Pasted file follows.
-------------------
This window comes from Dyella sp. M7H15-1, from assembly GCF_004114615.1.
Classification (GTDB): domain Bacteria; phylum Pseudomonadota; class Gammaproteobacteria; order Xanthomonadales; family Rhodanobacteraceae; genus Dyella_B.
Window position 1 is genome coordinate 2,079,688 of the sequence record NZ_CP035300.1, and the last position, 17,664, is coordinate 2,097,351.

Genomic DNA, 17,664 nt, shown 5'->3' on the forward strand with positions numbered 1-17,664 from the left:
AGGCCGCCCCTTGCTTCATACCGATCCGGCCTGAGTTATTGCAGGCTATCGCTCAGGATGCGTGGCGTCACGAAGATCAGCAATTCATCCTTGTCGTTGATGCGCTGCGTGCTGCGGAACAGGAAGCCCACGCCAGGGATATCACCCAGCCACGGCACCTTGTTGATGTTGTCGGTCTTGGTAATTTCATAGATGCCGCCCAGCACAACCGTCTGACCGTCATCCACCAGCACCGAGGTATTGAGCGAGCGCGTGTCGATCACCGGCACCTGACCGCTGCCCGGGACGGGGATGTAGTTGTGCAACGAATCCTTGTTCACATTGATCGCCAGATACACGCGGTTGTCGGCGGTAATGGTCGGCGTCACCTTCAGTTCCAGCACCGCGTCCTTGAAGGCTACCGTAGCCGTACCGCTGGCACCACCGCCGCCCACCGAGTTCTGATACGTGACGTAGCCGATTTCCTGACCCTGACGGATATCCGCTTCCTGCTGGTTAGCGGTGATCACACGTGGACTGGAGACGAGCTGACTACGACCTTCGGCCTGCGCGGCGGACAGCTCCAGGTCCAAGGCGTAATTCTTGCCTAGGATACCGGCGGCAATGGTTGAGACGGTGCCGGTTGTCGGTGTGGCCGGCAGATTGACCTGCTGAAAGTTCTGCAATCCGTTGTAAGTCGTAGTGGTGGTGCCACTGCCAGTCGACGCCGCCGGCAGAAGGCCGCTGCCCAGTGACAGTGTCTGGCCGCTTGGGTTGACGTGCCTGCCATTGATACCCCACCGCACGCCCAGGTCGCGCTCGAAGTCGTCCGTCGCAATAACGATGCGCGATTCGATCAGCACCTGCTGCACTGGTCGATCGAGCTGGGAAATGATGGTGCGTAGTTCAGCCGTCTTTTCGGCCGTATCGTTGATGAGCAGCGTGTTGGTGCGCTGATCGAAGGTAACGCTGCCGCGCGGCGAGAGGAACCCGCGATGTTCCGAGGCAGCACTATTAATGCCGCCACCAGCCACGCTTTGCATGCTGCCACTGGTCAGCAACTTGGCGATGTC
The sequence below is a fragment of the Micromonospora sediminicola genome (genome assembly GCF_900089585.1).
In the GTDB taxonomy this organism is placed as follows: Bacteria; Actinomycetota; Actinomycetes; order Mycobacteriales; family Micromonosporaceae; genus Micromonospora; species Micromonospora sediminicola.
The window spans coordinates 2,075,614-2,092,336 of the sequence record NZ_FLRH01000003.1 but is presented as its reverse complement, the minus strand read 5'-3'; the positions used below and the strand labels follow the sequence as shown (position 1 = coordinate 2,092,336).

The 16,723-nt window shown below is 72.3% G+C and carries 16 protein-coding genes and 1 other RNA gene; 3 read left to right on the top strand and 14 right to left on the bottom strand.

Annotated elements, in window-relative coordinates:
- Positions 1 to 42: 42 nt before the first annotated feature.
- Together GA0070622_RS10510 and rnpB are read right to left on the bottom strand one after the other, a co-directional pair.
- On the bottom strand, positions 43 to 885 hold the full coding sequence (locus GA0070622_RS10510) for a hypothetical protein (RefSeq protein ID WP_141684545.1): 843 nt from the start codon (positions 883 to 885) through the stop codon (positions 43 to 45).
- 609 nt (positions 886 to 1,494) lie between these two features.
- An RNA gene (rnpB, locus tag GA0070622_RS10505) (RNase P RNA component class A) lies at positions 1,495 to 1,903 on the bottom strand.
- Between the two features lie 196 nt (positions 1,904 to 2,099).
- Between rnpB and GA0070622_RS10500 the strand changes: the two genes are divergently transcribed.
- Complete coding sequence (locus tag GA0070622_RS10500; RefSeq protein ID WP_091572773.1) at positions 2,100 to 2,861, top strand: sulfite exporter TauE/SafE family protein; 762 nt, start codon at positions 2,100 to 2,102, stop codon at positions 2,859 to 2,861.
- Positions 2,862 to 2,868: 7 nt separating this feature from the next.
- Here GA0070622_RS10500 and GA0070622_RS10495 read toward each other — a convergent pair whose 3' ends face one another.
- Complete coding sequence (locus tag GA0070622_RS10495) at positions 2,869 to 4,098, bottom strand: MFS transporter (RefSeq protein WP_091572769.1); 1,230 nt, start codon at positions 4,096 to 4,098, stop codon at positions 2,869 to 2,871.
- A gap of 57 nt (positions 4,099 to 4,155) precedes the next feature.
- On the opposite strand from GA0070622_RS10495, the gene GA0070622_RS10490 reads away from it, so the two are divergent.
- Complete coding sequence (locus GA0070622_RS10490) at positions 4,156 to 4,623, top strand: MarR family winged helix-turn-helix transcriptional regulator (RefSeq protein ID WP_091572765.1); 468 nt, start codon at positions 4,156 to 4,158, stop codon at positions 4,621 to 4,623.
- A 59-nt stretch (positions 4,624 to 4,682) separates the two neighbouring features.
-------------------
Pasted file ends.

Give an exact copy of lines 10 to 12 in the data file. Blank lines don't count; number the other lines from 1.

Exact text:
Annotated elements, in window-relative coordinates:
- Positions 1 to 42: 42 nt before the first annotated feature.
- Together GA0070622_RS10510 and rnpB are read right to left on the bottom strand one after the other, a co-directional pair.